Prokaryotes like some Gram-positive bacteria survive in harsh environmental conditions like excessive heat and dessication. They do this by generating endosporic forms that exist as spores. Vegetative form is the metabolically active stage of spores while endospore is the dormant stage of spores but capable of becoming metabolically active (vegetative cell). Most endospore forming bacteria are less harmful to humans, for example, the nitrogen – fixing bacteria. However, others are harmful and may cause diseases like salmonella, diphtheria, and bubonic plague. Most prokaryotic cells produce sticky substances that enable them to adhere to food substrate as well as form a protective capsule. These organisms grow and adapt quickly in the environment in which they are found. Most of prokaryotic microorganisms cause disease by producing poisonous substances that can be exotoxins, that is, substance secreted by the pathogenic microorganism or endotoxins, that is, part of the pathogenic microorganism’s morphology.

In summary, prokaryotic cells are unicellular microorganisms which are found almost everywhere in the world. They are virtually smaller than eukaryotes. They occur in various shapes and have asexual means of production. In addition, they have two types of cell walls that are grouped according to how they stain. Thus, there are Gram positive and Gram-negative bacteria. Most of them are beneficial or less harmful but some remain to be harmful to humans. Lastly, prokaryotes survive harsh environmental conditions by existing as endospores or secreting toxic substances that neutralize harmful substances. In addition, prokaryotes have been used in research and technological innovations like treatment of sewage, bioremediation, medical production, and genetic engineering among others.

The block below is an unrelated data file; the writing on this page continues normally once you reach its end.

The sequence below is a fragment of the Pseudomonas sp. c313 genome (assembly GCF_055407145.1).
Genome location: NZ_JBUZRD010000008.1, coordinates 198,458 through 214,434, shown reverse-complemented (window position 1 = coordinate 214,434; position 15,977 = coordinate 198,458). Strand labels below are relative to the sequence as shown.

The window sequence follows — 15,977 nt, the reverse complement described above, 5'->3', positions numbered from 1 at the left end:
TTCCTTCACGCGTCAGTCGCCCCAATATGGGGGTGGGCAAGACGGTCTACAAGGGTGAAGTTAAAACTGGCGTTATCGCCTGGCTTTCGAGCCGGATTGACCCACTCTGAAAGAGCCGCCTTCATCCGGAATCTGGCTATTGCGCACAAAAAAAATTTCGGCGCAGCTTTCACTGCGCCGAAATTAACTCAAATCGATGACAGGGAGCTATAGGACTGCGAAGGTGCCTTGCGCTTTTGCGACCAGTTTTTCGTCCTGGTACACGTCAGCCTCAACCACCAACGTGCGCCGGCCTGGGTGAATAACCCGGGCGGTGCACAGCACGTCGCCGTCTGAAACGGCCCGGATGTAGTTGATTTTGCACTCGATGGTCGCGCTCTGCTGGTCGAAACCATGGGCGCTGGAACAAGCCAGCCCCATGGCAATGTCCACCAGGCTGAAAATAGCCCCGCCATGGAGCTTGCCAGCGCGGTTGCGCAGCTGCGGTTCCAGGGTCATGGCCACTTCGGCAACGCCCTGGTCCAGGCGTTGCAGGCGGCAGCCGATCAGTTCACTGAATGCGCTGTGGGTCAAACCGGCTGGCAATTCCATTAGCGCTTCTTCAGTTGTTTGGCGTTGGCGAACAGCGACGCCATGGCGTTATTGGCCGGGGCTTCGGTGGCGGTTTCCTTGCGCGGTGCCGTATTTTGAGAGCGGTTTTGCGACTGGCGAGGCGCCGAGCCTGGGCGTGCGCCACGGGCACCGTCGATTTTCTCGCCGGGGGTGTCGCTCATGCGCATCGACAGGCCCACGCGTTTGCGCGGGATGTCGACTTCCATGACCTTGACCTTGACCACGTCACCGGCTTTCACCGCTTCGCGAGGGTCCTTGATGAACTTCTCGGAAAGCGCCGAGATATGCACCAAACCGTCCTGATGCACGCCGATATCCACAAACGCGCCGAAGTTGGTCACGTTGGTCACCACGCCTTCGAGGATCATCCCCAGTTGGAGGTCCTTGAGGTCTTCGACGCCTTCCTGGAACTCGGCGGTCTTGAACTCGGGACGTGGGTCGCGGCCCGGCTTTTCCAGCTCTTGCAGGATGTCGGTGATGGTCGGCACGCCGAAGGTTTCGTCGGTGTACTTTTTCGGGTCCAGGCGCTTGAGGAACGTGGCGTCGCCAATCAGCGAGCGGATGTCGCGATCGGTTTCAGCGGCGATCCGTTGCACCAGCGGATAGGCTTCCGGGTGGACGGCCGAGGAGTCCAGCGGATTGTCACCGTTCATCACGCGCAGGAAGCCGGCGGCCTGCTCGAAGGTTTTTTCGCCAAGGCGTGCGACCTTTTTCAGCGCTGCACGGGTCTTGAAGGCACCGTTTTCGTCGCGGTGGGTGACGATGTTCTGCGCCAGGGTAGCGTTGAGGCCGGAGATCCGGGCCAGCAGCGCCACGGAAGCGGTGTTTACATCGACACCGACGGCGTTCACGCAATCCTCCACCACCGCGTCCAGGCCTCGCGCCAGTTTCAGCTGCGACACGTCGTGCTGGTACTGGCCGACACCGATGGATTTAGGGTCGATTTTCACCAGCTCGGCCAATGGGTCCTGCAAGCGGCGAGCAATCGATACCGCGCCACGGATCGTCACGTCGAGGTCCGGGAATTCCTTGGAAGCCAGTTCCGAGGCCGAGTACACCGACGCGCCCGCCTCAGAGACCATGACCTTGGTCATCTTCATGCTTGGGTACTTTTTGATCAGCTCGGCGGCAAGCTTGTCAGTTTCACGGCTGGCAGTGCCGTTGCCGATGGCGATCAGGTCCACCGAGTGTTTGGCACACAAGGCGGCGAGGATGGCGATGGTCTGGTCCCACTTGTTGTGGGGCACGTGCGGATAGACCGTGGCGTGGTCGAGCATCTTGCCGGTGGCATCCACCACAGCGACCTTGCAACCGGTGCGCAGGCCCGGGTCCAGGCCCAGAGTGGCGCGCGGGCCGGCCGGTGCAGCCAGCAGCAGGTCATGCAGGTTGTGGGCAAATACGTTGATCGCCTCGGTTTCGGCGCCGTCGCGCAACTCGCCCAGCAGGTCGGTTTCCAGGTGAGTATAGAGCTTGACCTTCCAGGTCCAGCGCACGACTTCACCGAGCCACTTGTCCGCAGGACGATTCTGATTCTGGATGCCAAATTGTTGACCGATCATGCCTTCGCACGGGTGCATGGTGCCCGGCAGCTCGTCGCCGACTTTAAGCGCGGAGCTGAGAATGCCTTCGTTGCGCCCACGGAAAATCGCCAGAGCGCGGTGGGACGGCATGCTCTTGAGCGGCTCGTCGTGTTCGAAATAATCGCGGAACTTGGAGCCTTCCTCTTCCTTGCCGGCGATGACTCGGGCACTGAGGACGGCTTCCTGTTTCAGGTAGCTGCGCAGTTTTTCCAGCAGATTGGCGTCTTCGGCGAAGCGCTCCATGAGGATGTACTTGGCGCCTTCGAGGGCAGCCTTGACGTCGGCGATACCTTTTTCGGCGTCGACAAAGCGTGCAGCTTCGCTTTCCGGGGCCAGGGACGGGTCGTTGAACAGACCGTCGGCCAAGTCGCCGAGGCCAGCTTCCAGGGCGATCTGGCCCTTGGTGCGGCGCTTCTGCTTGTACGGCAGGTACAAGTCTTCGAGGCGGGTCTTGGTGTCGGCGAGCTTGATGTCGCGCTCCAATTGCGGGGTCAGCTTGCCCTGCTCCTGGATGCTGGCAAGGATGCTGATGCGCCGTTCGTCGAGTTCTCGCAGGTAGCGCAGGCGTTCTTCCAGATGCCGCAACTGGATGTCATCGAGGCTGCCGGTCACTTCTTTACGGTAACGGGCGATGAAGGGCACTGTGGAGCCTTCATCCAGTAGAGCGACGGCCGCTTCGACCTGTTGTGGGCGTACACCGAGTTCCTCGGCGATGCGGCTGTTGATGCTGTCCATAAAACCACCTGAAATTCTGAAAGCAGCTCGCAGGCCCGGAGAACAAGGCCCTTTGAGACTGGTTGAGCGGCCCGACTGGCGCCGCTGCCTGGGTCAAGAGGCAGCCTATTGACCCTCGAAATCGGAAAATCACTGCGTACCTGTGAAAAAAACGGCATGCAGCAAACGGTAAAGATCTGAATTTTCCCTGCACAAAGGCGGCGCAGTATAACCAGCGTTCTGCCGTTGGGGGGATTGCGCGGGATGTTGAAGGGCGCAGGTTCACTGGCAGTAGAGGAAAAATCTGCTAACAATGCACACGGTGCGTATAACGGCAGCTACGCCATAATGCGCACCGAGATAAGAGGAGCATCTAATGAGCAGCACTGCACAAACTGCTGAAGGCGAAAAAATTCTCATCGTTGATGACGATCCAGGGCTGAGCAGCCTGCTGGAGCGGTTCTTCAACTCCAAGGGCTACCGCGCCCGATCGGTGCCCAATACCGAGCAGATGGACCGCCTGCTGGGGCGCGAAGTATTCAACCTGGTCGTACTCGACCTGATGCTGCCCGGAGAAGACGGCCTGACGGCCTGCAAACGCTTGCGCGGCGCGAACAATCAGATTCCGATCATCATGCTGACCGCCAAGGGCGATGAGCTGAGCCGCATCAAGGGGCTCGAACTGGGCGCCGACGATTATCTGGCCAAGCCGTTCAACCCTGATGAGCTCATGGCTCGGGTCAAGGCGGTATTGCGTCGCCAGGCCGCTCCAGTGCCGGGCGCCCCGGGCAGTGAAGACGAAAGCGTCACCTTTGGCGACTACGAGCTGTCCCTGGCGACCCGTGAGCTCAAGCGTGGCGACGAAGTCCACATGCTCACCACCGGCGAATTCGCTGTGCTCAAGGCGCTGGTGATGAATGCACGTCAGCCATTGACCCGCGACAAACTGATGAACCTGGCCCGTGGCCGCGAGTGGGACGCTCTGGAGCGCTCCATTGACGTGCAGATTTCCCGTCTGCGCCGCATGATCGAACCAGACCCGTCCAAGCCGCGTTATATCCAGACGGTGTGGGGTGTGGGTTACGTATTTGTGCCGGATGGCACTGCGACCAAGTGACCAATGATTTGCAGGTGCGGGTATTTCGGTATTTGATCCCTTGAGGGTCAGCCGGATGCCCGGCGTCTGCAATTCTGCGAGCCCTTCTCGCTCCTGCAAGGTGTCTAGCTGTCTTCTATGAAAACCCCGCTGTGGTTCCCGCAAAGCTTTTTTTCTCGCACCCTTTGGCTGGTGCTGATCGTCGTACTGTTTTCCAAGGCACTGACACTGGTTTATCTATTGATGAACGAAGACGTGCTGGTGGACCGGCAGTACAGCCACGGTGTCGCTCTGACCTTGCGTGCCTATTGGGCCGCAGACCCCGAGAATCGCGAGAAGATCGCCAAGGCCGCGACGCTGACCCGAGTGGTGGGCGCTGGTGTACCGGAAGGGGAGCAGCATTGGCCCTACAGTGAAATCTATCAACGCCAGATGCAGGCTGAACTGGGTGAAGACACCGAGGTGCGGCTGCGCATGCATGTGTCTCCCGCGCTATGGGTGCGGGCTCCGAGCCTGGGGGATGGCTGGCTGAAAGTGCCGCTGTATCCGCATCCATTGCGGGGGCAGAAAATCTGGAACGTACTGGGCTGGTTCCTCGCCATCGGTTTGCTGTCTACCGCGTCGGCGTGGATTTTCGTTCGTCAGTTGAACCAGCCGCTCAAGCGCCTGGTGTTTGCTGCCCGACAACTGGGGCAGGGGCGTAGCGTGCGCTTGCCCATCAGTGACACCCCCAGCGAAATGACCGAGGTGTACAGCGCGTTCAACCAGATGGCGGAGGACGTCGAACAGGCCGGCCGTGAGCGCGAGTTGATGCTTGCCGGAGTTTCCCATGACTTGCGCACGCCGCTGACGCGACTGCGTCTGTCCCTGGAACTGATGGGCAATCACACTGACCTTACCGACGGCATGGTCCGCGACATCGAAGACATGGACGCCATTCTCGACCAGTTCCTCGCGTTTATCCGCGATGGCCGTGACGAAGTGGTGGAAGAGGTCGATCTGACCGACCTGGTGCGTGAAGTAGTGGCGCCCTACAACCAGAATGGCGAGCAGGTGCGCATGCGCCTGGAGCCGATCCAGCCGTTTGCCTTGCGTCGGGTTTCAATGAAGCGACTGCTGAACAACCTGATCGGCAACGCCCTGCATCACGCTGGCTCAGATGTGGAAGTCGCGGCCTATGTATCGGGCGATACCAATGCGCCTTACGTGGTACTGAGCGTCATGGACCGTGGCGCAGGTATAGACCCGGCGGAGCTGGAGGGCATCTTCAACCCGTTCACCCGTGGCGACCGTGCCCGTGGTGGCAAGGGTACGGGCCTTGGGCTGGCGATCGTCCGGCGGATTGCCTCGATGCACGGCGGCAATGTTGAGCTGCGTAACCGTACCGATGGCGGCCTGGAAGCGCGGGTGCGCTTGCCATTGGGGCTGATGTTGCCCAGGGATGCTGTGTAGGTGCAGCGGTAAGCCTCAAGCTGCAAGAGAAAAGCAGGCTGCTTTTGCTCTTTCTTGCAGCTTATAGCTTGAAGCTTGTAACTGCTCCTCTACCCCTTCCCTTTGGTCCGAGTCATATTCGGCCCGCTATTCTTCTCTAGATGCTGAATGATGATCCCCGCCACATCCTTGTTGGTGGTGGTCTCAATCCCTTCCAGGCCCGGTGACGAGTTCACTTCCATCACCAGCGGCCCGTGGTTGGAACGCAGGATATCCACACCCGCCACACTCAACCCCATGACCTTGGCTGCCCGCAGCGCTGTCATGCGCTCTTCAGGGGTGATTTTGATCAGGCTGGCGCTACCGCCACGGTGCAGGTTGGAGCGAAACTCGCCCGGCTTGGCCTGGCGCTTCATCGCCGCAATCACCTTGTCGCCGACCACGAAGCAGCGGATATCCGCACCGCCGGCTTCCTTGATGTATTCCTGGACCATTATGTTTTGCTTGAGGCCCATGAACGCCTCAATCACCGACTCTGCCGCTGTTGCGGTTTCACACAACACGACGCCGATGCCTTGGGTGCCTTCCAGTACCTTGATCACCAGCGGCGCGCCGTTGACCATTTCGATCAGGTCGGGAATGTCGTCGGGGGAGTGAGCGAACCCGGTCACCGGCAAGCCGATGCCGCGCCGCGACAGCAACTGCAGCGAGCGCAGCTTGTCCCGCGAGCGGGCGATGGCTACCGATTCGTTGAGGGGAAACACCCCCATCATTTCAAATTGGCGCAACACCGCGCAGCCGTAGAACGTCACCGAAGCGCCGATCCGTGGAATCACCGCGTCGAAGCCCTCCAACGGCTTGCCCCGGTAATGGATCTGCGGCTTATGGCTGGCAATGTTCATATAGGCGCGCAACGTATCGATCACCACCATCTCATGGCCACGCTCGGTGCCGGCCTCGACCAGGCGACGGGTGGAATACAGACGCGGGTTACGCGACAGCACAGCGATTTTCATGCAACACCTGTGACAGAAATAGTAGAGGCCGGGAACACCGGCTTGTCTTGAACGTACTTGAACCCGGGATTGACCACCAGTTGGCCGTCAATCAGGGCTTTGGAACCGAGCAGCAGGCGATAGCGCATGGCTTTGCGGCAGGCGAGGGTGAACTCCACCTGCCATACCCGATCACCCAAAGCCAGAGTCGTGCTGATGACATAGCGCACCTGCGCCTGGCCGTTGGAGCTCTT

Chapter 23: Parasites of medical importance

This chapter covers Protozoa and helminthes that are of clinical significance. It looks at structure, epidemiology, pathogenic mechanism and lifecycles as well as means of control of protozoa and helminthes. It also describes some of the diseases and conditions that occur as a result of parasitic infestation.

Protozoa are unicellular organisms and helthminths comprises worms. Protozoan parasites occur in two distinct forms. Trophozoite, is the motile form and cyst. Additionally, it is the dormant or resting stage, which is the form in which it is transmitted from one host to the other. They have both sexual and asexual phases of production. Protozoan parasites can be classified into Amoeboid protozoa which move by use of pseudopods. Secondly, there are Flagellates that move by flagella. Thirdly there are Ciliated protozoa, which move by means of cilia. Fourthly, there are Apicomplexa which have an apical complex that help them be taken up by the cells of the host.

There are many protozoans of medical significance discussed in this chapter. Intestinal and urogenital protozoans of medical essence include: Entamoeba histolytica, Giardia lamblia, Cryptosporidium sp., Balantidium coli, and Trichomonas vaginalis. Blood and tissue protozoa include Plasmodium, Leishmania, Trypanosoma, Pneumocystis and Babesia species.

Cryptosporidium sp. is a protozoa that is common among Acquired Immunodeficiency Syndrome (AIDS) patients and is among the microorganisms that cause severe diarrhea in such patients. Moreover, these microorganisms affect individuals with compromised immunity and especially those who have been exposed to contaminated water. This is because Cryptosporidium sp. demonstrates resistance to chlorination. The microorganism is also transmitted to humans through undercooked meat, which has cysts.